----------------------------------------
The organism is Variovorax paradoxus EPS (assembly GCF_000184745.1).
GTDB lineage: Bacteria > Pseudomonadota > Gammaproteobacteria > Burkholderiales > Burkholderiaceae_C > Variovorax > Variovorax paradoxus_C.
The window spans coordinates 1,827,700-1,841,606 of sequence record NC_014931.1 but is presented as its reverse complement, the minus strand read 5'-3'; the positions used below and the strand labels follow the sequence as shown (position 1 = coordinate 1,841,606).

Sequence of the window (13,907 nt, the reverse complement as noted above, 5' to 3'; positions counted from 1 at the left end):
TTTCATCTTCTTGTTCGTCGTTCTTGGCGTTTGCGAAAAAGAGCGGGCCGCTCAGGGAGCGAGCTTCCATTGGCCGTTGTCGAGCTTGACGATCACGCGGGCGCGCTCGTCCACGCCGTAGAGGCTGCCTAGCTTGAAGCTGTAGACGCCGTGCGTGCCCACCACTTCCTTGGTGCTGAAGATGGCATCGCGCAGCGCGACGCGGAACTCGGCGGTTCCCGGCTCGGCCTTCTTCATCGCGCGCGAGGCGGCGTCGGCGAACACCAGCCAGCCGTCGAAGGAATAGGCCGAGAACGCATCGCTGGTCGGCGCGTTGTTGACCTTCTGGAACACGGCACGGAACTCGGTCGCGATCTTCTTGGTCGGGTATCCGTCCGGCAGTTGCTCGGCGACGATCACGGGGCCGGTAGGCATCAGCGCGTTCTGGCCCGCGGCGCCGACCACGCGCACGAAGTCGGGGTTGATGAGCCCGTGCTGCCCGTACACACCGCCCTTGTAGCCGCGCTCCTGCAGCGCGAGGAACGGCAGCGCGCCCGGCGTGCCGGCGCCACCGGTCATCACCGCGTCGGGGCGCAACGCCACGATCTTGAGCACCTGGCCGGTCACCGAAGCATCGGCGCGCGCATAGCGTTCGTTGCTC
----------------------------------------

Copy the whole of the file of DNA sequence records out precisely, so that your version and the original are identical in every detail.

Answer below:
The organism is Variovorax paradoxus EPS (assembly GCF_000184745.1).
GTDB lineage: Bacteria > Pseudomonadota > Gammaproteobacteria > Burkholderiales > Burkholderiaceae_C > Variovorax > Variovorax paradoxus_C.
The window spans coordinates 1,827,700-1,841,606 of sequence record NC_014931.1 but is presented as its reverse complement, the minus strand read 5'-3'; the positions used below and the strand labels follow the sequence as shown (position 1 = coordinate 1,841,606).

Sequence of the window (13,907 nt, the reverse complement as noted above, 5' to 3'; positions counted from 1 at the left end):
TTTCATCTTCTTGTTCGTCGTTCTTGGCGTTTGCGAAAAAGAGCGGGCCGCTCAGGGAGCGAGCTTCCATTGGCCGTTGTCGAGCTTGACGATCACGCGGGCGCGCTCGTCCACGCCGTAGAGGCTGCCTAGCTTGAAGCTGTAGACGCCGTGCGTGCCCACCACTTCCTTGGTGCTGAAGATGGCATCGCGCAGCGCGACGCGGAACTCGGCGGTTCCCGGCTCGGCCTTCTTCATCGCGCGCGAGGCGGCGTCGGCGAACACCAGCCAGCCGTCGAAGGAATAGGCCGAGAACGCATCGCTGGTCGGCGCGTTGTTGACCTTCTGGAACACGGCACGGAACTCGGTCGCGATCTTCTTGGTCGGGTATCCGTCCGGCAGTTGCTCGGCGACGATCACGGGGCCGGTAGGCATCAGCGCGTTCTGGCCCGCGGCGCCGACCACGCGCACGAAGTCGGGGTTGATGAGCCCGTGCTGCCCGTACACACCGCCCTTGTAGCCGCGCTCCTGCAGCGCGAGGAACGGCAGCGCGCCCGGCGTGCCGGCGCCACCGGTCATCACCGCGTCGGGGCGCAACGCCACGATCTTGAGCACCTGGCCGGTCACCGAAGCATCGGCGCGCGCATAGCGTTCGTTGCTC